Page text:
SWE chapter receives national award

For the third year in a row, the Society of Women Engineers (SWE) chapter at Texas A&M University received a SWE Outstanding Collegiate Section Gold Award at WE16, the largest conference and career fair for women in engineering and technology. The conference, hosted by SWE, was held in Philadelphia in October.

The award was the seventh Gold Award the chapter has won since 2008, said SWE-TAMU president Bailey Bauman.

“This award is given based on the section’s ability to meet SWE’s strategic goals throughout the year,” Bauman said. “This includes meeting specific goals in topics such as strategic planning, communication, member recruitment and retention, society participation and region participation.”

“I’m proud of our Texas A&M chapter for its work to win a national SWE Gold Award,” said Shawna Fletcher, director of the Women in Engineering Program at Texas A&M who serves as adviser to SWE-TAMU. “Our students who are involved in SWE have worked hard on their programs and serve as a model to other SWE chapters across the nation. It’s exciting to see that they were recognized at the national conference for their good work.”

In addition to the Gold Award, Rachel Unruh was awarded the Outstanding Collegiate Member Award. Unruh is currently pursuing her Ph.D. in biomedical engineering at Texas A&M.

Unruh serves as the graduate programming coordinator for the national SWE Graduate Committee, and has been actively involved in the organization since she was a freshman at Baylor University. 

Unruh

“Receiving this award was a great privilege, and I felt very humbled and honored to be recognized nationally for my efforts to expand opportunities for graduate student participation throughout SWE and my local networking, mentoring and youth outreach efforts,” Unruh said. “Through this award, I hope people become aware of the variety of personal and professional development opportunities SWE offers for students regardless of their stage in their academic pursuits.”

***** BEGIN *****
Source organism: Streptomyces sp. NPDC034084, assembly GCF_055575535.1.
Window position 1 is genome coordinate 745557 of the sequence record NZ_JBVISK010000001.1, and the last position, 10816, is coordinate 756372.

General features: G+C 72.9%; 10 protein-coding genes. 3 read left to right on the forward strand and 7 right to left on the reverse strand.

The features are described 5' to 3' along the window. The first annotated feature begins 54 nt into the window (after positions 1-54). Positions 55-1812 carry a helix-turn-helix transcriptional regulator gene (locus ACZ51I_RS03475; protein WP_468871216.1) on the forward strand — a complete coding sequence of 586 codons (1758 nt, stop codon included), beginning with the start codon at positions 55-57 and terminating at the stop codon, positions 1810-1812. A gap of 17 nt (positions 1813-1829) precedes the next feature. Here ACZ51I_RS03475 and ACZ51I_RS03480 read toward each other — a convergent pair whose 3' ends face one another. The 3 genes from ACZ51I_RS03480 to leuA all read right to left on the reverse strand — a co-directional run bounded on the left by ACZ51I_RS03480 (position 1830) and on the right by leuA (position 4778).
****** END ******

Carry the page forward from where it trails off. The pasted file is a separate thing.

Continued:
The SWE-TAMU chapter is the largest in the Gulf Coast Region with more than 500 registered members and about 200 active members each semester.

“SWE-TAMU aims at growing the engineering profession and providing women engineering students with mentorship opportunities and several other resources to succeed,” Bauman said. “We offer members a variety of events to accomplish these goals, including professional development events, corporate networking events, mentorship opportunities with females in industry, socials and get-togethers and K-12 outreach to introduce young girls to engineering.”

Bauman said SWE events help female engineering students network with each other while also providing access to corporate representatives who can help students succeed in their collegiate and professional engineering careers.

IN February, SWE at Texas A&M will be hosting the SWE Region C Conference for collegiate members and professionals. It will be the final Region C Conference that is hosted. More than 600 students and professionals from four states — Texas, Louisiana, Arkansas and Mississippi — are expected to attend.